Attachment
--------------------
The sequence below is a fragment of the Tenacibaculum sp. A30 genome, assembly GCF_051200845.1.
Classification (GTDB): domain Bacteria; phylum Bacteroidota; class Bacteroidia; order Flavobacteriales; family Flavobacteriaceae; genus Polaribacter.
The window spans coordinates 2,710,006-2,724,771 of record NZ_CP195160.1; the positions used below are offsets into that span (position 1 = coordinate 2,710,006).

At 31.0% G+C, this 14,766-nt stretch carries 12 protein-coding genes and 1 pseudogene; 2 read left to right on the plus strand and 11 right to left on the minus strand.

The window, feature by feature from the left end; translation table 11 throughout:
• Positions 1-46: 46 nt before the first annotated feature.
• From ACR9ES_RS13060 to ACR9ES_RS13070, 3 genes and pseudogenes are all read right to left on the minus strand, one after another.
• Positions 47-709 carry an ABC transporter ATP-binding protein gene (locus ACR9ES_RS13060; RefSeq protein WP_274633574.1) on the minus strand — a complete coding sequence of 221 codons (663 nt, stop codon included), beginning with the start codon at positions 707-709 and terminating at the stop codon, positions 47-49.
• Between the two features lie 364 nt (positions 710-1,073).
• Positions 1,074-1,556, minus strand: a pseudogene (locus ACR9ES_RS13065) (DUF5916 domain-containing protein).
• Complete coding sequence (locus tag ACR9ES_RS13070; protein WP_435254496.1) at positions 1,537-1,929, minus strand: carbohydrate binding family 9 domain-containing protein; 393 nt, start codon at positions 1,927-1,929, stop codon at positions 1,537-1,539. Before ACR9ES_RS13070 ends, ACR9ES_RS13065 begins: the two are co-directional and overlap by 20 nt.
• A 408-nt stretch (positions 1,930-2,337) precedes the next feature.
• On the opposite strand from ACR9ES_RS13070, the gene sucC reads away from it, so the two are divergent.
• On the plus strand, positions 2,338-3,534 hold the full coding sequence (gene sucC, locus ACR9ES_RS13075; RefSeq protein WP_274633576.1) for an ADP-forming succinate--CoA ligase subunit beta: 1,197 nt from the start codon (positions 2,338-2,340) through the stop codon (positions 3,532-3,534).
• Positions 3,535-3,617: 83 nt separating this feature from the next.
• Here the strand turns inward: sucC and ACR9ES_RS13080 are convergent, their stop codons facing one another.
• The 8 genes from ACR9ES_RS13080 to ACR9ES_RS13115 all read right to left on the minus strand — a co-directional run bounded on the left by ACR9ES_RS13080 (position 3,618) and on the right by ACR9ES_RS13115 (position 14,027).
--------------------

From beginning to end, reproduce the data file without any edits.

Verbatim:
The sequence below is a fragment of the Tenacibaculum sp. A30 genome, assembly GCF_051200845.1.
Classification (GTDB): domain Bacteria; phylum Bacteroidota; class Bacteroidia; order Flavobacteriales; family Flavobacteriaceae; genus Polaribacter.
The window spans coordinates 2,710,006-2,724,771 of record NZ_CP195160.1; the positions used below are offsets into that span (position 1 = coordinate 2,710,006).

At 31.0% G+C, this 14,766-nt stretch carries 12 protein-coding genes and 1 pseudogene; 2 read left to right on the plus strand and 11 right to left on the minus strand.

The window, feature by feature from the left end; translation table 11 throughout:
• Positions 1-46: 46 nt before the first annotated feature.
• From ACR9ES_RS13060 to ACR9ES_RS13070, 3 genes and pseudogenes are all read right to left on the minus strand, one after another.
• Positions 47-709 carry an ABC transporter ATP-binding protein gene (locus ACR9ES_RS13060; RefSeq protein WP_274633574.1) on the minus strand — a complete coding sequence of 221 codons (663 nt, stop codon included), beginning with the start codon at positions 707-709 and terminating at the stop codon, positions 47-49.
• Between the two features lie 364 nt (positions 710-1,073).
• Positions 1,074-1,556, minus strand: a pseudogene (locus ACR9ES_RS13065) (DUF5916 domain-containing protein).
• Complete coding sequence (locus tag ACR9ES_RS13070; protein WP_435254496.1) at positions 1,537-1,929, minus strand: carbohydrate binding family 9 domain-containing protein; 393 nt, start codon at positions 1,927-1,929, stop codon at positions 1,537-1,539. Before ACR9ES_RS13070 ends, ACR9ES_RS13065 begins: the two are co-directional and overlap by 20 nt.
• A 408-nt stretch (positions 1,930-2,337) precedes the next feature.
• On the opposite strand from ACR9ES_RS13070, the gene sucC reads away from it, so the two are divergent.
• On the plus strand, positions 2,338-3,534 hold the full coding sequence (gene sucC, locus ACR9ES_RS13075; RefSeq protein WP_274633576.1) for an ADP-forming succinate--CoA ligase subunit beta: 1,197 nt from the start codon (positions 2,338-2,340) through the stop codon (positions 3,532-3,534).
• Positions 3,535-3,617: 83 nt separating this feature from the next.
• Here the strand turns inward: sucC and ACR9ES_RS13080 are convergent, their stop codons facing one another.
• The 8 genes from ACR9ES_RS13080 to ACR9ES_RS13115 all read right to left on the minus strand — a co-directional run bounded on the left by ACR9ES_RS13080 (position 3,618) and on the right by ACR9ES_RS13115 (position 14,027).